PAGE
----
Mr O'Rouke added that the plan was not part of TII's remit. He also warned that Ireland has consistently failed to plan for economic growth.
Mr O'Rourke told the committee that while he sympathised with commuters stuck in traffic or overcrowded trains, the current congestion is a symptom of economic success.
"I do believe that as a country we have consistently underestimated growth and have failed to plan for success," he said.
He said TII is looking again at the national transport model to see if it needs to be updated for the latest population projections.
Mr O'Rourke also warned that continued under-investment in road maintenance and pavement renewals over the last 20 years would cost €600 million in repairs every year.
"This is more than twice as expensive in real terms and in no way, represents value for money. I am grateful for the commitment from the department that this funding gap will be phased out by 2020," Mr O'Rourke said.
Separately, Chief Executive Officer of the National Transport Authority Anne Graham said ten Dublin Bus routes being diverted from the College Green area from 5 March will allow for a less congested area.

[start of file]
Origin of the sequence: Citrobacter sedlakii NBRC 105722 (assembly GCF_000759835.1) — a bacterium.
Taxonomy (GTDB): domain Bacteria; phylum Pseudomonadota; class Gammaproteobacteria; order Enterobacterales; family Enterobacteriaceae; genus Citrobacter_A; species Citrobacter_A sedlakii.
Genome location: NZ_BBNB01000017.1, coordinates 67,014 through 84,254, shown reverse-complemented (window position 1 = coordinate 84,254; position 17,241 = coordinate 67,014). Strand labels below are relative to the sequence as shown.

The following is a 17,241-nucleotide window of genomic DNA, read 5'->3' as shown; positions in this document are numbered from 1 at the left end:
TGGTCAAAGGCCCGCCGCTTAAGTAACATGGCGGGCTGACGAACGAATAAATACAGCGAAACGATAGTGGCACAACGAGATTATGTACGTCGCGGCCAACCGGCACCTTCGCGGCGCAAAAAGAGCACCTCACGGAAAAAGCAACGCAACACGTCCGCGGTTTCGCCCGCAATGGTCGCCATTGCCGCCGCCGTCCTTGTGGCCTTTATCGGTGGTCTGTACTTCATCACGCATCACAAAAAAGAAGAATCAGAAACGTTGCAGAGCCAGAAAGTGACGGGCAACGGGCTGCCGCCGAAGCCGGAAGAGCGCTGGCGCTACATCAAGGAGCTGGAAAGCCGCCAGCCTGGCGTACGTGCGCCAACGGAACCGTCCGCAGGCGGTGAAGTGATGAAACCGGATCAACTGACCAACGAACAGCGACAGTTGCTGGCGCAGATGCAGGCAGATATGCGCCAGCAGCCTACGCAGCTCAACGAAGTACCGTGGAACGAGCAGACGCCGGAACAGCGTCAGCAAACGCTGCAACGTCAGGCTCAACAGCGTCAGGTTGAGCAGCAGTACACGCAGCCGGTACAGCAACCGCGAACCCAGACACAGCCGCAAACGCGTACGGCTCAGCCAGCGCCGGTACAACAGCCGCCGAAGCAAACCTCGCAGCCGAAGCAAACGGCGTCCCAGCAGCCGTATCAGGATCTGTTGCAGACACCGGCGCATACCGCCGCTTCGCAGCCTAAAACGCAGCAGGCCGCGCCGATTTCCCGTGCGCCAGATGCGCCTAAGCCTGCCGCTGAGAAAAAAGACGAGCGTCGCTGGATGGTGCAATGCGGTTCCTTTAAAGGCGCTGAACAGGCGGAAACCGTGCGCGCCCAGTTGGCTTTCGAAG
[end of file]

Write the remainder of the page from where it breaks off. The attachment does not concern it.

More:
It follows route changes introduced in January aimed at alleviating congestion in College Green when the Luas Cross City began.
Speaking on RTÉ's Morning Ireland, Ms Graham said all traffic movements through the area, including taxis, will be considered because there is "demand for space".
She said the NTA would discuss any potential changes with the taxi industry before decisions were made.
Ms Graham added that changes to the Dublin Bus routes should not cause congestion elsewhere but might result in a small increase in journey time.
She said a delay by a new Luas tram last week was caused by a taxi blocking the tram and by March three longer trams will be in operation.
She said there are capacity issues on the Luas Green line that were being addressed, but added that demand for its service has increased significantly by 24%.
Ms Graham said the NTA was very judicious in its decisions to remove modes of transport or change routes and the impacts are carefully monitored.
The Automobile Association has said Dublin Bus must accept the reality that its services cannot continue to use College Green.
AA Director of Consumer Affairs Conor Faughnan told the committee that buses will have to leave the area when the pedestrian plaza is built, something which he said was supported by a majority of the city's citizens.
"You cannot accommodate buses and trams across the pinch-point at Trinity College. The trams can't move so the buses will have to even if they don't like it.
"Pushing the taxis out will make little or no difference, but they will have to leave anyway when the pedestrianised plaza is introduced so they may as well get used to that idea now," he said.
He said in recent weeks AA Roadwatch has noticed that up to 40 buses can be stuck in a queue for access to College Street during peak rush with nowhere to go.
Additional reporting by Edel McAllister